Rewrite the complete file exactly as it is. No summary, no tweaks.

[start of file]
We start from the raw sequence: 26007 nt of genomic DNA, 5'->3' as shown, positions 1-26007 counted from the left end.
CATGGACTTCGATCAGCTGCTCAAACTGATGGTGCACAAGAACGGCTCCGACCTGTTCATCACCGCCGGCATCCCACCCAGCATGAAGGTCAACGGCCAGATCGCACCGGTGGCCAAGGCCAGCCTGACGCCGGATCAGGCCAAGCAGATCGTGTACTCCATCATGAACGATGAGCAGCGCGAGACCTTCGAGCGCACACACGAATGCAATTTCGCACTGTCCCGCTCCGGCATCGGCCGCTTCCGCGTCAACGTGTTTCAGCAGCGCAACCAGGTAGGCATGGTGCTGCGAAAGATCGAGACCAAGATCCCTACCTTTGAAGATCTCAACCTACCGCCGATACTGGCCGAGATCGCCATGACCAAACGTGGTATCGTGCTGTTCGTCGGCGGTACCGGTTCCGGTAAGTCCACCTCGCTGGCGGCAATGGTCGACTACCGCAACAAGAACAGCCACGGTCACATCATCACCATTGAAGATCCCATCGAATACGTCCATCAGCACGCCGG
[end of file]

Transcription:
We start from the raw sequence: 26007 nt of genomic DNA, 5'->3' as shown, positions 1-26007 counted from the left end.
CATGGACTTCGATCAGCTGCTCAAACTGATGGTGCACAAGAACGGCTCCGACCTGTTCATCACCGCCGGCATCCCACCCAGCATGAAGGTCAACGGCCAGATCGCACCGGTGGCCAAGGCCAGCCTGACGCCGGATCAGGCCAAGCAGATCGTGTACTCCATCATGAACGATGAGCAGCGCGAGACCTTCGAGCGCACACACGAATGCAATTTCGCACTGTCCCGCTCCGGCATCGGCCGCTTCCGCGTCAACGTGTTTCAGCAGCGCAACCAGGTAGGCATGGTGCTGCGAAAGATCGAGACCAAGATCCCTACCTTTGAAGATCTCAACCTACCGCCGATACTGGCCGAGATCGCCATGACCAAACGTGGTATCGTGCTGTTCGTCGGCGGTACCGGTTCCGGTAAGTCCACCTCGCTGGCGGCAATGGTCGACTACCGCAACAAGAACAGCCACGGTCACATCATCACCATTGAAGATCCCATCGAATACGTCCATCAGCACGCCGG